In 2020, a global health pandemic, economic problems and even more people displaced than before were just some of the challenges we all faced. But there were some positives too, including these stories of sporting achievement.
Fighting for survival
Farid Walizadeh fled Afghanistan and is now living in Portugal. He is an elite boxer and in February, when InfoMigrants featured his story, he was hoping to qualify for the Tokyo Olympic Games which subsequently had to be postponed because of the coronavirus pandemic.
Farid Walizadeh learned to fight at an early age, for survival. As a one-year-old, his father died and his mother faced religious persecution and fled to Pakistan, leaving her baby son with another family.
Seven years later, Farid Walizadeh told a Portuguese news magazine, Visao, that after his adoptive mother died, his adoptive father paid smugglers to help him escape. He had to walk a long way over the mountain passed from Afghanistan to Pakistan, because the money that was paid was not enough to buy him a place on the back of a donkey.
"I went through things that not even most adults have ever experienced, let alone a child," Walizadeh told Visao.
Walizadeh didn’t stop in Pakistan however. He told the Reuters news agency that he "fell off" the back of a truck and continued alone to the Iranian-Turkish border. Eventually he reached Istanbul in Turkey and was taken into an orphanage for children with no parents.
There, he was bullied and he began practicing kung-fu and taekwondo. "I had no protection from the boys on the street or in school. They didn’t like refugees," Walizadeh told Reuters.
Five years after that the UN refugee agency relocated Farid to Portugal and there he was taken in again by the Portuguese Refugee Council’s Reception Center for Refugee Children (CACR) in Lisbon.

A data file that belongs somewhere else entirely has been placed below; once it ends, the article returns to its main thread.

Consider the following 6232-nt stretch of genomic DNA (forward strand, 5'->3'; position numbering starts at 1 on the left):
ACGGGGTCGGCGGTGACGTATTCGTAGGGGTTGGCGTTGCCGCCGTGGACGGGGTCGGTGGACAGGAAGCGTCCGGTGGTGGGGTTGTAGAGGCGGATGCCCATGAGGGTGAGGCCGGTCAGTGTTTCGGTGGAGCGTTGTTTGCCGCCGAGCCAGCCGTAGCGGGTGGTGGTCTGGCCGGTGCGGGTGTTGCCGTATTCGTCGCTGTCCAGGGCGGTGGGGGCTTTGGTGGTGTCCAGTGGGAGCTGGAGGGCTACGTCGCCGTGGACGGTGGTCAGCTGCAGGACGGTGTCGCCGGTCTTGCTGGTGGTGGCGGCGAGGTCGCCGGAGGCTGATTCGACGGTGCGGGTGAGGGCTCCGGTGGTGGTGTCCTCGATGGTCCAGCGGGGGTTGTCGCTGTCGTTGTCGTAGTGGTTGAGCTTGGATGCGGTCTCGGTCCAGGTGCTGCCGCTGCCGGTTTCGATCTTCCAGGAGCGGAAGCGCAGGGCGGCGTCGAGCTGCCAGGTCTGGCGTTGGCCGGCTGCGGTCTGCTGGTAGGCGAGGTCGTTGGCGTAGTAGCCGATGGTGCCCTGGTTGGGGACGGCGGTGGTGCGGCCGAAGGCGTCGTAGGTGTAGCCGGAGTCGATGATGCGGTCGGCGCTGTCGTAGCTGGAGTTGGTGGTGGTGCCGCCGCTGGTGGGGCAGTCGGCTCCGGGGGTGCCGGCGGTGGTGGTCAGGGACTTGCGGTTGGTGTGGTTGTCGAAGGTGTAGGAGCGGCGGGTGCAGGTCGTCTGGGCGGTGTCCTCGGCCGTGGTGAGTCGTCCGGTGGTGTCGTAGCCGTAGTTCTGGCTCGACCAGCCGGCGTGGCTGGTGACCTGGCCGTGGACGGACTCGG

It was in Lisbon, that Walizadeh first tried out boxing. By the age of 15, he was already determined to become a champion. At the same time, he started studying to achieve a second dream, that of becoming an architect.
But without Portuguese nationality, as a refugee, money and time was tight. In 2019, he received a grant from Portugal’s Olympic Committee to start training for a place on the Refugee Olympic Team. His trainer says that he would "literally have to make him bleed to show people he can do this." Given all the other obstacles Walizadeh has overcome, it is likely that he won't take his eyes off the prize until he succeeds.
Up in the sky
Ali Noori is another determined young Afghan. His big dream was to fly and become a pilot. Like Walizadeh, Noori was born in Afghanistan, but quickly moved to Iran with his family, where he grew up.
He didn’t have much of a childhood, he told InfoMigrants, because he had to work from an early age to support his family. But after he fled to Germany in 2015, he used that grit and determination to start to realize his dreams.
Noori successfully studied for his glider license and told InfoMigrants that he feels like, today, he has found his freedom, in the skies. It was a feeling, he has been searching for his whole life. "Watching the world, the good and the bad, all the humans from above gives you a weird and beautiful feeling."